So, your dog seems to be slowing down as he gets older. Aging in dogs is a big topic in veterinary medicine today because dogs are living longer than in years past. In fact, average life expectancy in dogs is almost double what it was decades ago. Thanks to better wellness care, vaccinations, heartworm preventions, and back yard fences, dogs that may have lived until they were 8 now commonly live until they’re 14, maybe even to 16 years old.
Aging in Larger Dogs
But now that dogs are living well into their senior years, we commonly see health issues that are age related. Larger dogs typically develop at least some degree of arthritis in their big joints or in their back. Owners often notice that their big lab is slow to get up after a nap. Maybe they even see them try to throw their weight forward to their front limbs as they rise because the back limb joints hurt. Being hesitant to jump into the car or to go up stairs can be other signs that the joints hurt. We can’t give your pet new joints, but we can use various medications to help with the hurt and inflammation. Drugs like Rimadyl can help both with pain and inflammation of the joints, and can really improve your dog’s activity level. Dasuquin and Antinol are other meds that help many dogs gain some arthritis relief.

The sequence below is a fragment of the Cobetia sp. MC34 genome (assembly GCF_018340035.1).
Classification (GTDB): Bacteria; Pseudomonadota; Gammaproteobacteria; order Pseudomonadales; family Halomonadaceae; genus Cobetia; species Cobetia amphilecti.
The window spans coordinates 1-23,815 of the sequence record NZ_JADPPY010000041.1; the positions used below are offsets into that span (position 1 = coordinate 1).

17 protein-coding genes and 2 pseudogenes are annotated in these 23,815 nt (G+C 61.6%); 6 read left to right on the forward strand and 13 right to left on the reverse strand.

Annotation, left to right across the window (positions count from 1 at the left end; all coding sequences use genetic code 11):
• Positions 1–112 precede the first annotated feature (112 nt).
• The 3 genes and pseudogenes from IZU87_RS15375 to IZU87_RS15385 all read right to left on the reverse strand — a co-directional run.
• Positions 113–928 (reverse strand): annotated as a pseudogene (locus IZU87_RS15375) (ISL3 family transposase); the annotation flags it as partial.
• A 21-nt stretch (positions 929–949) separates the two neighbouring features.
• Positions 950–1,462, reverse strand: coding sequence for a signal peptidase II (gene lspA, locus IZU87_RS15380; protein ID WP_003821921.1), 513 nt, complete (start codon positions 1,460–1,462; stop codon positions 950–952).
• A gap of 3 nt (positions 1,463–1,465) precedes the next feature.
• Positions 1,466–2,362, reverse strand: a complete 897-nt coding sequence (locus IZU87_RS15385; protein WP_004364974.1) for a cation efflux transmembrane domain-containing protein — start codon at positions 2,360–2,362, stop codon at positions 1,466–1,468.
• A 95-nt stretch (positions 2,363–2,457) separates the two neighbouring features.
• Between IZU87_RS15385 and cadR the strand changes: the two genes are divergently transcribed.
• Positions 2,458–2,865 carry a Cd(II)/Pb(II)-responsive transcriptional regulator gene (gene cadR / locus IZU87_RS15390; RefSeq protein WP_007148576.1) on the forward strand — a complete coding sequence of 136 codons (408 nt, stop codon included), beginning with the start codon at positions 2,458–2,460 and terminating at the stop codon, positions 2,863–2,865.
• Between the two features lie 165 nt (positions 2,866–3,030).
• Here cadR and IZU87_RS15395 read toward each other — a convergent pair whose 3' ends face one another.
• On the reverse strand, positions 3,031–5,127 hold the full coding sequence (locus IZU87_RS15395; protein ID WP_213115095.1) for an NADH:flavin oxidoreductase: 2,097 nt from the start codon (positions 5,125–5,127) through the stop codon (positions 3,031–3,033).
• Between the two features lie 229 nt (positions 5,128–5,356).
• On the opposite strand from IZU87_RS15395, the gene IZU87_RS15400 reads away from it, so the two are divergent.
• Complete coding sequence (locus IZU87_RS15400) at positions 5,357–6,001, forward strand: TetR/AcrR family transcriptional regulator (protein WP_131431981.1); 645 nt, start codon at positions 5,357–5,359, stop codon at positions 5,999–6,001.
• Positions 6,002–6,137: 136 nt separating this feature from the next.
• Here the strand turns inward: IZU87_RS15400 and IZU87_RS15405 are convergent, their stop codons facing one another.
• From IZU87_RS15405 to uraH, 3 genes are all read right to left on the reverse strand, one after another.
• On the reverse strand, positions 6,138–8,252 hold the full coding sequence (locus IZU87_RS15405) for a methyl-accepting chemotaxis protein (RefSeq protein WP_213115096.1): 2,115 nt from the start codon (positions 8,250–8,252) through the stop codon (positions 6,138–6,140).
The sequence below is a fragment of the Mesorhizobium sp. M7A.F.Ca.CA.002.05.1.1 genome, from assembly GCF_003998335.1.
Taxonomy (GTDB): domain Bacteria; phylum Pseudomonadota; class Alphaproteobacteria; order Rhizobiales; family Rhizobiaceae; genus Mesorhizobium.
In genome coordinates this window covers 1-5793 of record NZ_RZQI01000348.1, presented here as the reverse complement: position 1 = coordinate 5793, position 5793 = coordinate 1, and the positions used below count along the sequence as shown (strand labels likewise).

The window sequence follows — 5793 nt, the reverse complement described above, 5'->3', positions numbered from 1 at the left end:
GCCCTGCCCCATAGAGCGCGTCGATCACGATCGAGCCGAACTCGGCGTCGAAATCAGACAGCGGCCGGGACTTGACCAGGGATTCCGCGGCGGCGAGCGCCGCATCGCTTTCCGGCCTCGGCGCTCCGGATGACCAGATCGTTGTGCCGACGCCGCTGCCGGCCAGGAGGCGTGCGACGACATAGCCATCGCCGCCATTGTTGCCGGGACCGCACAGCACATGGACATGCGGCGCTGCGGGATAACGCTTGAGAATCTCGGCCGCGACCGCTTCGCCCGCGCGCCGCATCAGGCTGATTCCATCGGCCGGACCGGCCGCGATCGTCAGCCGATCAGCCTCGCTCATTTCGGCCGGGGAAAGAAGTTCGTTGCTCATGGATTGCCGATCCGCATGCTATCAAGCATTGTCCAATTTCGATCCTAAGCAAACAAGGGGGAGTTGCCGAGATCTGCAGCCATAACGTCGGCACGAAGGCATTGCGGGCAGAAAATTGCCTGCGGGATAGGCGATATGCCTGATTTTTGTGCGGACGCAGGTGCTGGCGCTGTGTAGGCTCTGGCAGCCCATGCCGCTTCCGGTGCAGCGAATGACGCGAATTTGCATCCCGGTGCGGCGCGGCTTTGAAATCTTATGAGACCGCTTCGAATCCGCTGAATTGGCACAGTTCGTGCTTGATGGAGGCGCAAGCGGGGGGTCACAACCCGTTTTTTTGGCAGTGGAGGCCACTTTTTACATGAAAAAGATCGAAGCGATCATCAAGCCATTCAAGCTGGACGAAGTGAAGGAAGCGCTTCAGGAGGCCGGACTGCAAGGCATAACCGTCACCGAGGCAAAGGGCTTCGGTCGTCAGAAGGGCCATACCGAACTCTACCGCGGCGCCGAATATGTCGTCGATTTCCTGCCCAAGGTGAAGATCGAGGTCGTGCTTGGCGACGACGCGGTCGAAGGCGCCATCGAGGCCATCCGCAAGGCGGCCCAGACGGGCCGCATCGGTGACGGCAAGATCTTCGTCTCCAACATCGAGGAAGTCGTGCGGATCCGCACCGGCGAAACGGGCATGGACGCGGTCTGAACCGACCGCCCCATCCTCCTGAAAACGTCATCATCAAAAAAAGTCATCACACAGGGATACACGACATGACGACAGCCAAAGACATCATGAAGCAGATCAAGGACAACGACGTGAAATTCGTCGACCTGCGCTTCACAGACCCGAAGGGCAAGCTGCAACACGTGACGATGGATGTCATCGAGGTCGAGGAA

Aging in Smaller Dogs
Smaller dog breeds can also get arthritis, but we also want to carefully watch them for heart, liver, and kidney disease. All dogs over 8 years old need to be monitored for changes in their vital organ function through periodic blood testing. Senior blood work in dogs and cats has really progressed in recent years. Just like senior humans need to have blood work done frequently, so your older pet needs to be screened for diabetes, kidney or heart disease, thyroid disease, etc. Complete blood counts (CBC’s), urinalysis, and sometimes radiographic imaging or ultrasound are other tools we have to assess your pet’s aging health. It’s the old “ounce of prevention is worth a pound of cure” thing. Many of these aging problems can be managed with diet change or meds if we can intercept them before they become catastrophic.
So don’t just assume that if your beloved pet isn’t as alert or active as he used to be that “it’s just old age”. Let’s see if we can make those later years more comfortable for him with periodic senior wellness testing.
If you have more questions, please call us at the Rannals Small Animal Hospital in Whitehouse, Tx at 903-839-7235.